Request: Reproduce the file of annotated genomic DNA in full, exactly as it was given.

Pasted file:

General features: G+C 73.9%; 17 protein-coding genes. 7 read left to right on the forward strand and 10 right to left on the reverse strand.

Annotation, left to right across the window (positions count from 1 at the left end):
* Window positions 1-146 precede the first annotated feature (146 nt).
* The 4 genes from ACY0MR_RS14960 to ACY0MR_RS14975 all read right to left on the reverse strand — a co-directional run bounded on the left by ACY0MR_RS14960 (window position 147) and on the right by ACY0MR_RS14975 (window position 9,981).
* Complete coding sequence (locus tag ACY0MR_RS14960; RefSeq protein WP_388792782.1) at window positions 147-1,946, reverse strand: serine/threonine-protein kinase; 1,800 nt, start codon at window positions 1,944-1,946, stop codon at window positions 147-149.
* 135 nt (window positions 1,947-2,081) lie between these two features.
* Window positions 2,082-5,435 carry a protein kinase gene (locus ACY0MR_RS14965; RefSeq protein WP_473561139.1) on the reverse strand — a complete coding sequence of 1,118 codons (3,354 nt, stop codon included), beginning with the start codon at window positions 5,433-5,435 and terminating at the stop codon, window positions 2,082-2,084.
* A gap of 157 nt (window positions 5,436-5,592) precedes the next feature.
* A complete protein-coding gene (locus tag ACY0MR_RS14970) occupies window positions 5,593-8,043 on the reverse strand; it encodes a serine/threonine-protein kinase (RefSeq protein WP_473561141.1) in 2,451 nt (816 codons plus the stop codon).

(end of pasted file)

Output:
General features: G+C 73.9%; 17 protein-coding genes. 7 read left to right on the forward strand and 10 right to left on the reverse strand.

Annotation, left to right across the window (positions count from 1 at the left end):
* Window positions 1-146 precede the first annotated feature (146 nt).
* The 4 genes from ACY0MR_RS14960 to ACY0MR_RS14975 all read right to left on the reverse strand — a co-directional run bounded on the left by ACY0MR_RS14960 (window position 147) and on the right by ACY0MR_RS14975 (window position 9,981).
* Complete coding sequence (locus tag ACY0MR_RS14960; RefSeq protein WP_388792782.1) at window positions 147-1,946, reverse strand: serine/threonine-protein kinase; 1,800 nt, start codon at window positions 1,944-1,946, stop codon at window positions 147-149.
* 135 nt (window positions 1,947-2,081) lie between these two features.
* Window positions 2,082-5,435 carry a protein kinase gene (locus ACY0MR_RS14965; RefSeq protein WP_473561139.1) on the reverse strand — a complete coding sequence of 1,118 codons (3,354 nt, stop codon included), beginning with the start codon at window positions 5,433-5,435 and terminating at the stop codon, window positions 2,082-2,084.
* A gap of 157 nt (window positions 5,436-5,592) precedes the next feature.
* A complete protein-coding gene (locus tag ACY0MR_RS14970) occupies window positions 5,593-8,043 on the reverse strand; it encodes a serine/threonine-protein kinase (RefSeq protein WP_473561141.1) in 2,451 nt (816 codons plus the stop codon).